Archives for March 2013

Disabled employees can be sacked for poor attendance

Some employers think it isn’t possible to terminate the employment of an employee with a poor employment record if they are disabled. That’s not true. A recent case confirms that and illustrates how it can be a fair dismissal.

The employee had a long record of intermittent short term absences based on back problems, chest problems and stress-related conditions which were manifested as anxiety, panic attacks and sleep disorders. His absences were managed under a strict short-term absence policy. Meetings were postponed or held in his absence when he failed to attend. He was given a first written warning under the short-term absence policy and transferred to the employer’s long-term absence procedure. After an Occupational Health report the employee was asked to complete a “stress at work” questionnaire. He never did, despite a reminder. At a final stage meeting under the long-term absence procedure the employer took the view that the employee’s continued absence was unfair to colleagues, the department was under pressure, and there was a possibility the employee might not in fact return to work.

The employee’s claim for unfair dismissal was rejected. The Employment Tribunal and Employment Appeal Tribunal ruled that he had not been subject to discrimination on grounds of his disability. The employer had a duty to make reasonable adjustments but none had been suggested by the employee. It would not have been a reasonable adjustment for the employer to exempt the employee from its absence management policy.

Every case turns on unique facts. In this case the employer had followed set procedure which was strictly applied to all employees. An error in applying the policies did not invalidate them. Even the decision to terminate when the OH assessment said the employee might be ready for a phased return in a couple of months was upheld on the basis this was only a possibility. The EAT noted that the tribunal had found that “this was not a borderline case” as the employee’s absence record was “severely poor”; he had been absent for 100 days in the previous eight months.

The lessons? For employers it is to have policies to manage absences and to apply them consistently. For employees who have a disability it is to challenge the employer with practical reasonable adjustments that could overcome the effect of the disability (EAT) which then places the burden on the employer of justifying why they would not be reasonable or effective.

Equality Act 2010 places an employer under a duty to make reasonable adjustments where a provision, criterion or practice (PCP) applied by the employer, or a physical feature of the workplace, put a disabled person at a substantial disadvantage in comparison with persons who were not disabled. The duty is “to take such steps as it is reasonable, in all the circumstances of the case, for the employer to have to take in order to prevent the provision, criterion or practice, or physical feature, having that effect”.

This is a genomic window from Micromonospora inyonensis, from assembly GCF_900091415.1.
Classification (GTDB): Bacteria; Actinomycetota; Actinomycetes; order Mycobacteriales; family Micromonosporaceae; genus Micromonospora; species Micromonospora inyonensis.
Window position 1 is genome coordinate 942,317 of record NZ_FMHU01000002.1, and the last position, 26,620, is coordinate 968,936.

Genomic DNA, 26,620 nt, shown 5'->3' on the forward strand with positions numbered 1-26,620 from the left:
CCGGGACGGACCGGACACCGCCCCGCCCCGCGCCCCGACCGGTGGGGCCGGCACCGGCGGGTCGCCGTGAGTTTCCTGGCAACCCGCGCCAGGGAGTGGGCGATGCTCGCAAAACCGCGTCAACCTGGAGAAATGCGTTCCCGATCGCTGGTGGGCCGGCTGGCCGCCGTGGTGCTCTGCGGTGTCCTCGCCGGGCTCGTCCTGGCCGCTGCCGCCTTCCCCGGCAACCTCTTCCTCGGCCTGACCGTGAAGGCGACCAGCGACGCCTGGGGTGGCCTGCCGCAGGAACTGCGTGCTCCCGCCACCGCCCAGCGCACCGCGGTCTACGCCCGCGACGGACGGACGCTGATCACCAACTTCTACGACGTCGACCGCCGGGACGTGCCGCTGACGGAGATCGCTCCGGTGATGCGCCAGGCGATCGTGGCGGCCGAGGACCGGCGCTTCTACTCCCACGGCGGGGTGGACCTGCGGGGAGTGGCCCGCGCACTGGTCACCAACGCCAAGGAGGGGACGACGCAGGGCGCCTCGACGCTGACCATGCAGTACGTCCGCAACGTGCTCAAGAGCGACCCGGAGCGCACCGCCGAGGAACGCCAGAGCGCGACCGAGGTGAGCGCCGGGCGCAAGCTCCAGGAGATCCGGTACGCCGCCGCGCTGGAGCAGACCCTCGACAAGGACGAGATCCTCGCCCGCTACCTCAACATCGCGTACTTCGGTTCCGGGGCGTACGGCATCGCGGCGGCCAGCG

Jennings v Bart’s and the London NHS Trust UKEAT/0056/12

For advice on Employment Law contact Neil Howlett or Andy Hambleton.

Late Payment of Commercial Debts

In tough times cash is king, which means efficient credit control. The Late Payment of Commercial Debts (Interest) Act 1998 has always been a useful tool. It gives a statutory right to interest of 8% over the current base rate, plus a right to charge a fixed sum for your costs of recovery (currently £40 for a debt of less than £1,000). These are good rates. You don’t have to go to court to get them. You don’t even have to have this written into your Terms & Conditions – if you have a lower rate of interest in these you may not be able charge the Late Payment Rate. Businesses are entitled to claim interest and charges when a debt remains unpaid after the date specified on the contract, or in the absence of a contract, 30 days after the delivery of the goods or service.

From 16th March 2013 the Late Payment legislation has been reinforced. For contracts entered into on or after that date with non-public authority purchasers, there will be a maximum payment period before Late Payment Interest of up to 60 days. Where the purchaser is a public authority purchaser, the maximum payment period is 30 days. These periods run from the later of the receipt of the supplier’s invoice, or the receipt of the goods and/or services. It is possible for the parties to agree a longer period or a trigger based on the purchasers confirmation the goods and/or services are in accordance with the contract, but these variations must not be ‘grossly unfair’ to the supplier. The aim of these changes is to put pressure on payers. The intention is that most will abide by these deadlines and not take the risk that seeking longer terms may be found to be unfair.

Also, where the supplier’s actual costs in recovering the debt exceed the fixed charge sums the supplier will have a right to recover the reasonable costs of recovering any debt.

You can find the new regulations and helpful guidance on operating them, including online interest calculators, and templates at Pay on Time

Finally, for those who wonder about the impact of the European Parliament and Council, the recent changes implement EU Directive 2011/EU.

This note is for information only, the Late Payment regulations have exceptions and you should look at the guidance or take advice before using them.

For further help contact Neil Howlett in Frome or Andy Hambleton in Wells